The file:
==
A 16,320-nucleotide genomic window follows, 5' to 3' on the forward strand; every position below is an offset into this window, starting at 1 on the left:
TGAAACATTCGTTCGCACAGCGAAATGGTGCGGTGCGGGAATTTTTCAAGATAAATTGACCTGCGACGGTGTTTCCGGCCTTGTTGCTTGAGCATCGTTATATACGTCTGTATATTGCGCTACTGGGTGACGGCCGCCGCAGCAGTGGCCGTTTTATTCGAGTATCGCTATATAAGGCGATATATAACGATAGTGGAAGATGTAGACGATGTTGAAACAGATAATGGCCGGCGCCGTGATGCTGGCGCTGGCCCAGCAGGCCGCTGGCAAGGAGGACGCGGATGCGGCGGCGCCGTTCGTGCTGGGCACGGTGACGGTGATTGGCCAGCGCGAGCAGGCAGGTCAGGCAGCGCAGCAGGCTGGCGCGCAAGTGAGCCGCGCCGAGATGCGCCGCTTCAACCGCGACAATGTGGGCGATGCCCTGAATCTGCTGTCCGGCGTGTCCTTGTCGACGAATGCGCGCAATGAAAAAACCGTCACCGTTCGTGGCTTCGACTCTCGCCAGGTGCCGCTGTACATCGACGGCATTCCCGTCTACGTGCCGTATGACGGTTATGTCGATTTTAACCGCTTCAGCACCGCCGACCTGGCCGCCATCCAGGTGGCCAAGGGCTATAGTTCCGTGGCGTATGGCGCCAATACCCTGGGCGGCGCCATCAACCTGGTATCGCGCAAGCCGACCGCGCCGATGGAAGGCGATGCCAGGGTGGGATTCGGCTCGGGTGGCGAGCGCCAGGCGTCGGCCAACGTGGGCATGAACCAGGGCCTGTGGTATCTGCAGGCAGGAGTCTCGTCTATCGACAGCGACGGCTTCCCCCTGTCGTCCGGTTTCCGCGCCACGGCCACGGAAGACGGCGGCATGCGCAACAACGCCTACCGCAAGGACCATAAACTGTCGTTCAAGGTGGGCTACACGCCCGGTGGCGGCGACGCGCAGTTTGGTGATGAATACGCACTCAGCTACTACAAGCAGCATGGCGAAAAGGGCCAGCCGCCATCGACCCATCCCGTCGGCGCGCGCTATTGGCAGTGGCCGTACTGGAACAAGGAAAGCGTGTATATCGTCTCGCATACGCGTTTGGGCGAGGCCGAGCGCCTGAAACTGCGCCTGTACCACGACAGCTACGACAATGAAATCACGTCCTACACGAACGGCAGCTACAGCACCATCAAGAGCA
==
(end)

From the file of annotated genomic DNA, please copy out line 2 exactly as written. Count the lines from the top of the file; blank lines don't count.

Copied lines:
TGAAACATTCGTTCGCACAGCGAAATGGTGCGGTGCGGGAATTTTTCAAGATAAATTGACCTGCGACGGTGTTTCCGGCCTTGTTGCTTGAGCATCGTTATATACGTCTGTATATTGCGCTACTGGGTGACGGCCGCCGCAGCAGTGGCCGTTTTATTCGAGTATCGCTATATAAGGCGATATATAACGATAGTGGAAGATGTAGACGATGTTGAAACAGATAATGGCCGGCGCCGTGATGCTGGCGCTGGCCCAGCAGGCCGCTGGCAAGGAGGACGCGGATGCGGCGGCGCCGTTCGTGCTGGGCACGGTGACGGTGATTGGCCAGCGCGAGCAGGCAGGTCAGGCAGCGCAGCAGGCTGGCGCGCAAGTGAGCCGCGCCGAGATGCGCCGCTTCAACCGCGACAATGTGGGCGATGCCCTGAATCTGCTGTCCGGCGTGTCCTTGTCGACGAATGCGCGCAATGAAAAAACCGTCACCGTTCGTGGCTTCGACTCTCGCCAGGTGCCGCTGTACATCGACGGCATTCCCGTCTACGTGCCGTATGACGGTTATGTCGATTTTAACCGCTTCAGCACCGCCGACCTGGCCGCCATCCAGGTGGCCAAGGGCTATAGTTCCGTGGCGTATGGCGCCAATACCCTGGGCGGCGCCATCAACCTGGTATCGCGCAAGCCGACCGCGCCGATGGAAGGCGATGCCAGGGTGGGATTCGGCTCGGGTGGCGAGCGCCAGGCGTCGGCCAACGTGGGCATGAACCAGGGCCTGTGGTATCTGCAGGCAGGAGTCTCGTCTATCGACAGCGACGGCTTCCCCCTGTCGTCCGGTTTCCGCGCCACGGCCACGGAAGACGGCGGCATGCGCAACAACGCCTACCGCAAGGACCATAAACTGTCGTTCAAGGTGGGCTACACGCCCGGTGGCGGCGACGCGCAGTTTGGTGATGAATACGCACTCAGCTACTACAAGCAGCATGGCGAAAAGGGCCAGCCGCCATCGACCCATCCCGTCGGCGCGCGCTATTGGCAGTGGCCGTACTGGAACAAGGAAAGCGTGTATATCGTCTCGCATACGCGTTTGGGCGAGGCCGAGCGCCTGAAACTGCGCCTGTACCACGACAGCTACGACAATGAAATCACGTCCTACACGAACGGCAGCTACAGCACCATCAAGAGCA